Ryan McGee




The goal of my project was to expose myself to OpenGL/GLUT, implement simple camera navigation/zooming, and create a simple particle system.  This project was my first introduction to 3D graphics programming of any kind.




Each "particle" in my program is generated by any number of overlapping OpenGL Quads.  The program starts with a simple particle shape composed of 2 quads.  Positions for each of the 4 points of the initial quad as well as the color are selected randomly simply using the rand() fucntion.  Each additional quad added to the particle shape shares its first two points with the last two points of the previous quad.  The user can add as many quads to the particle as desired by pressing 'r' on the keyboard.  Pressing 't' will remove the last quad added.  The original idea was to create some kind of randomly generating origami shapes and have them float around.


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Figure1: Initial Shape


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Figure 2: Initial shape after several quads have been added by the user



Alpha blending was enabled in OpenGL to get the transparent color effects.  After the user crafts the initial particle shape the particle system can be activated by pressing 'o' on the keyboard.  The program generates 5000 particles and uses simple accelerations and decelerations to control the movement.  There is a minimum bounds on the y-axis to create a floor.  Other than that restriction, the particles will fly off into infinity in the X and Z directions. 


The component that makes the program generative is the fact that the OpenGL draw method is randomly adding or removing quads from the particle shape with each call.  Every time a new quad is added is also has a random color, so the result is a system of particles flying at (or away from depending on camera angle) the user that are constantly changing in shape and color.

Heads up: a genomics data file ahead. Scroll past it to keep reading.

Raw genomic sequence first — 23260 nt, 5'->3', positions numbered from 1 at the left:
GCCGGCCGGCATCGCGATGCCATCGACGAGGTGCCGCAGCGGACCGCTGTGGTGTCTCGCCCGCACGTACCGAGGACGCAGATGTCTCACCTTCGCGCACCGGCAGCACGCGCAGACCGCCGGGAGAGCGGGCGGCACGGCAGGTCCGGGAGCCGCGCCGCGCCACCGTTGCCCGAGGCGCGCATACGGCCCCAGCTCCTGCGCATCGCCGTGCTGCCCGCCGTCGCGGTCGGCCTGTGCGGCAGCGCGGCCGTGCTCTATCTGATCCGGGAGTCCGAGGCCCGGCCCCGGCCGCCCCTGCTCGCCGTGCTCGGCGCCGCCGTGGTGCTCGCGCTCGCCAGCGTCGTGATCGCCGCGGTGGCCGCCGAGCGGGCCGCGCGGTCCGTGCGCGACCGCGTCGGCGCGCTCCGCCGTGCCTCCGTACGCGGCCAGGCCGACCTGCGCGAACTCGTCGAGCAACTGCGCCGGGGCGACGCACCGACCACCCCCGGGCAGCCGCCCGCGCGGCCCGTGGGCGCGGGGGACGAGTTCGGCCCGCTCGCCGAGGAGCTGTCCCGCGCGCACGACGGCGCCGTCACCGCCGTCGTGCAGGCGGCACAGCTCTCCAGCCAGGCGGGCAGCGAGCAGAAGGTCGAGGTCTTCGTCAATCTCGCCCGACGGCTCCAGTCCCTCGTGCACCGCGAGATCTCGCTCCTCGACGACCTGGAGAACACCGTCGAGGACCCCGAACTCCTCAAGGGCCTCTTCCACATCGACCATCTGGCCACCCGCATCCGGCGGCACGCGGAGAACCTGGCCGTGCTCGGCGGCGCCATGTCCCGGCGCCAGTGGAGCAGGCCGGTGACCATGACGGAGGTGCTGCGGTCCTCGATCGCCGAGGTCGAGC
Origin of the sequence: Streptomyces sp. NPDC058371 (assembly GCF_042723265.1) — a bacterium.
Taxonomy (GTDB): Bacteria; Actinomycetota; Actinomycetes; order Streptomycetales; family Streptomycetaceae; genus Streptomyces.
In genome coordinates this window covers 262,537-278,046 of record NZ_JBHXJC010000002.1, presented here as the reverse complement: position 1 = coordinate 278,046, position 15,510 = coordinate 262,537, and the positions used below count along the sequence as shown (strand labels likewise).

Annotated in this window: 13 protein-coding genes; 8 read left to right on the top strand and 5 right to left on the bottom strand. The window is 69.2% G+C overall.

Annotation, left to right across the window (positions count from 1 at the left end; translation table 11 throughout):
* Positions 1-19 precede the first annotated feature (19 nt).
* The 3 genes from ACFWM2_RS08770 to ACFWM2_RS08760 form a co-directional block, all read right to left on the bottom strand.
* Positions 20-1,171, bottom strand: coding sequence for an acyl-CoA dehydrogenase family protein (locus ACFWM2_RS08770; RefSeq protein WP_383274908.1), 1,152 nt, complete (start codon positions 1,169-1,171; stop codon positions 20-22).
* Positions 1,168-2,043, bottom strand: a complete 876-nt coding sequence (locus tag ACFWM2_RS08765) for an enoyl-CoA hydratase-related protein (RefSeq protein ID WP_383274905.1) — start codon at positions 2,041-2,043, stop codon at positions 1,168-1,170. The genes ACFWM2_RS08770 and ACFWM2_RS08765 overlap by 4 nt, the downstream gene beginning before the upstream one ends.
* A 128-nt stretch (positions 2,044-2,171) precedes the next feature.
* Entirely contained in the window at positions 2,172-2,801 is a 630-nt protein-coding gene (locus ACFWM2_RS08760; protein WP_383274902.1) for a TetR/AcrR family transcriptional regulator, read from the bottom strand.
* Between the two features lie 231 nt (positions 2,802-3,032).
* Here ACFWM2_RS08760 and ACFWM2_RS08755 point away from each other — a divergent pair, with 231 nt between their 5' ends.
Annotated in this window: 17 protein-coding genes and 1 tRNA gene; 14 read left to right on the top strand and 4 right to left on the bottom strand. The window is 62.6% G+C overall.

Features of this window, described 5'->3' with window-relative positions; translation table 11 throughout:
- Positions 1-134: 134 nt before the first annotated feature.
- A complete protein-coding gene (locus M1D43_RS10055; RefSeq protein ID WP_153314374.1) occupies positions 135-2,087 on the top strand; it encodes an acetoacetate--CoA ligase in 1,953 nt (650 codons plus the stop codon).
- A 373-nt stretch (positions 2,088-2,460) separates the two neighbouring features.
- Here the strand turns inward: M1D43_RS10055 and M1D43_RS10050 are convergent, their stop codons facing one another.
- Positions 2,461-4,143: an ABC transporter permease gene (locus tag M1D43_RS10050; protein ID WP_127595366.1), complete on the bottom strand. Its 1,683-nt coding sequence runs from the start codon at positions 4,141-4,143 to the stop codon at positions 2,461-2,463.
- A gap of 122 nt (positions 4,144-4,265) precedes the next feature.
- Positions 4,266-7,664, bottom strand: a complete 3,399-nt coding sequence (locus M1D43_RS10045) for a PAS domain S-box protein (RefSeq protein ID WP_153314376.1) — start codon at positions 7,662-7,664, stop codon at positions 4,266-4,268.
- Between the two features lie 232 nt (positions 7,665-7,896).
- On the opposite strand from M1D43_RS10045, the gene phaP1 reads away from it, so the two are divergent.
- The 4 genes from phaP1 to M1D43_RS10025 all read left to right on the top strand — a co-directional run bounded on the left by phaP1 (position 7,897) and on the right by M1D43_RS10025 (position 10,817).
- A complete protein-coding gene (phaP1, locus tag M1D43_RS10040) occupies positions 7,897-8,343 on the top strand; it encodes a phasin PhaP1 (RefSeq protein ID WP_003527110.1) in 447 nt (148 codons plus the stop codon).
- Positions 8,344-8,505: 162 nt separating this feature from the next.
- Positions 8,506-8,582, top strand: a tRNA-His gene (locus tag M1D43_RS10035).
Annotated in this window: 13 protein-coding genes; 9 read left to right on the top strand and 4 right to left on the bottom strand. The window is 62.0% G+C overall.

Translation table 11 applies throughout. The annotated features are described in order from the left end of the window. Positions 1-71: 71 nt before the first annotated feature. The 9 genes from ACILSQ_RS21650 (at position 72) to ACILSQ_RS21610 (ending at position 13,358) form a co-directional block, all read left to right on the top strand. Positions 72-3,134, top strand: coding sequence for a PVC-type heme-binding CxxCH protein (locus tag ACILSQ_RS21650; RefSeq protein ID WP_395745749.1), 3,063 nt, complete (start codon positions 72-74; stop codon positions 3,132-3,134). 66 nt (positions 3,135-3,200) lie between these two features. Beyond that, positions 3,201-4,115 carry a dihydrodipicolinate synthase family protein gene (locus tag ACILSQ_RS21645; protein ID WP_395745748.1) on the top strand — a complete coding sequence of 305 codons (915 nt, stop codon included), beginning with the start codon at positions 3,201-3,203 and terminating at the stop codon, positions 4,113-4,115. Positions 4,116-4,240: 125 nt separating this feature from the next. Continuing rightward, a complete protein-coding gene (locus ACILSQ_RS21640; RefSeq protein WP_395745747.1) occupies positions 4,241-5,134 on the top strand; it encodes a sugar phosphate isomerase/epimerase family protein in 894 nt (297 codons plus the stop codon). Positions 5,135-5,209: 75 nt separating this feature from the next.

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Figure 3: Still capture of particle system. 


While the particle system is active the user can manually add or remove quads from the particle shape by pressing 'r' or 't' respectively.  Changing the camera angle, zoom, and rotation of the particles can lead to some interesting textures. 




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Figure 4: Example output when returning to single particle mode (pressing 'm')




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Figure 5: Example output when using Figure 4 in particle system, zooming, and moving the camera.





This project was extremely useful in helping me get a grasp on OpenGL and the introductory concepts of spacial computing.  The program lacks in optimization and becomes sluggish for particles composed of many (roughly > 25) quads.  The addition of shaders could greatly help appearance and give more of a 3D effect.







W - zoom in

S - zoom out

A - rotate camera left

D - rotate camera right

Q - rotate camera up

Z - rotate camera down


R - add quad

T - remove quad


I - rotate particle back

K - rotate particle forward

J - rotate particle left

L - rotate particle right


O - turn on particle system

M - turn off particle systme


P - pause the program (to take screen shots etc.)